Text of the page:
Whiteland's House (now College)

Survey of London: Volume 4, Chelsea, Pt II. Originally published by London County Council, London, 1913.

This free content was digitised by double rekeying. All rights reserved.

'Whiteland's House (now College)', in Survey of London: Volume 4, Chelsea, Pt II, (London, 1913) pp. 90. British History Online https://www.british-history.ac.uk/survey-london/vol4/pt2/p90 [accessed 24 April 2024]

In this section


Ground landlord, leaseholders, etc.

The property is part of the Glebe, the leaseholders being the National Society for the Training of Schoolmistresses.

General description.

The original house, (fn. 1) of which Mr. Beaver gives a sketch in his Memorials of Old Chelsea(p. 373), was a substantial building of the latter part of the 18th century. It was a girls' school in 1772, when the Rev. John Jenkins, M.A. lectured there on "Female Education and Christian Fortitude under Affliction." An autograph letter written by Theodore Smith, music master; and dated 1797, complains of the treatment he had received from the ladies of Whitelands House School, Chelsea. In 1842 the house was purchased by the National Society for the Training of Schoolmistresses and it has been since known as Whiteland's Training College. In 1881 John Ruskin instituted here a May Day festival, which is celebrated each year with much picturesque ceremonial.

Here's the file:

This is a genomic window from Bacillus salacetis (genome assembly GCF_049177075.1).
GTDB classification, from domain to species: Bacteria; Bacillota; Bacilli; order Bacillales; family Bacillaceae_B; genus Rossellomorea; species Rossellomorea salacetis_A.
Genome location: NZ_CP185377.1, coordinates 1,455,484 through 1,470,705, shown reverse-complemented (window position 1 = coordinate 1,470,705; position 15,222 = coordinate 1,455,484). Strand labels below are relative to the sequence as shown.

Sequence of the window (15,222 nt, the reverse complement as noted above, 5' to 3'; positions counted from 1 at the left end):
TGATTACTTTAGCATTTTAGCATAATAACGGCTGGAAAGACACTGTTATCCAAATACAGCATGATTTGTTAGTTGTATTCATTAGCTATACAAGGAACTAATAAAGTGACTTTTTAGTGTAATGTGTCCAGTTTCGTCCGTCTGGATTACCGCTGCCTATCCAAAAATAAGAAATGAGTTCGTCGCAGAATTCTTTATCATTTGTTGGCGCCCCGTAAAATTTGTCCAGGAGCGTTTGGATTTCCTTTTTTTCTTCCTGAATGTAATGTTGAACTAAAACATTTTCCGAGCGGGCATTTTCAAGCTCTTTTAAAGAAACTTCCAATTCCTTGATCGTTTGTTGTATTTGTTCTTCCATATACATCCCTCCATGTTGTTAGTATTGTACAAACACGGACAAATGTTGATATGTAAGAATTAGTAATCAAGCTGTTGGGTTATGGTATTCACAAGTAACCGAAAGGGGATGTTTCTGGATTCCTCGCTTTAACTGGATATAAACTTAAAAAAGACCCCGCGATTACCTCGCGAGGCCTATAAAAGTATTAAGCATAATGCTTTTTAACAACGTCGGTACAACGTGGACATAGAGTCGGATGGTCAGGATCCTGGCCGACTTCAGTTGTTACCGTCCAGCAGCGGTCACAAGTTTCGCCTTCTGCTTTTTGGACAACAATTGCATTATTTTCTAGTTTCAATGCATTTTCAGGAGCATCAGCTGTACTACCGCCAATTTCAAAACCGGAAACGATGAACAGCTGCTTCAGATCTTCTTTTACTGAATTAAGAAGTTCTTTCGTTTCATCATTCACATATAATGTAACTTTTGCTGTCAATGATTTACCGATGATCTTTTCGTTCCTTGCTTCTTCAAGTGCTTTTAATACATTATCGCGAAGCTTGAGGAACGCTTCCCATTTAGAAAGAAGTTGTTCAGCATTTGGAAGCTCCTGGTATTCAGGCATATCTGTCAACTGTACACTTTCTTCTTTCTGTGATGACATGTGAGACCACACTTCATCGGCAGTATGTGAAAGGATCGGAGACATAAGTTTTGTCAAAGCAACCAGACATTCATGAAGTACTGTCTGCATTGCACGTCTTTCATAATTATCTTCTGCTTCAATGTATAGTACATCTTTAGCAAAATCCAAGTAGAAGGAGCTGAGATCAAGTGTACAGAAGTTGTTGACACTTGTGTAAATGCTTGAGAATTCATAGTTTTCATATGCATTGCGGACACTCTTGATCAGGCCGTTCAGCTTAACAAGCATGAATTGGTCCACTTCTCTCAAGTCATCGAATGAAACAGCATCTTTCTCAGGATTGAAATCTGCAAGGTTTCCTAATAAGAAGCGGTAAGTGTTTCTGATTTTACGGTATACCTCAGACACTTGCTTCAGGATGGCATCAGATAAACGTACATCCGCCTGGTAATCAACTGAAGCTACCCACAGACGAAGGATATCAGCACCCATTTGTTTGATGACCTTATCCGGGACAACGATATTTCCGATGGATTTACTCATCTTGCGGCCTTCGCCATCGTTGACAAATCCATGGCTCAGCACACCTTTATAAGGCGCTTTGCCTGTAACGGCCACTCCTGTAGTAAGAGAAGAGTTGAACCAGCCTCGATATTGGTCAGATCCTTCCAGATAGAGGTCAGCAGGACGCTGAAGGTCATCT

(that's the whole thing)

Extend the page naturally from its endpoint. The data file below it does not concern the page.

The house was pulled down in 1890 to make way for new buildings which were erected in the following year. The excellent wrought iron gate, with its torch-extinguishers and side panels, which was formerly in the centre of the railings, has been re-fixed in the porch after some repair, and the stone ball-finials of the piers have also been preserved.

Old prints, views, etc.

Photograph in the Chelsea Miscellany (Chelsea Public Library).

In the Council's ms. collection is:—

Photograph of wrought iron gate.


  • 1. Note.—There was another "Whitelands," an old house at the east end of Marlborough Road, which was pulled down some 20 years ago.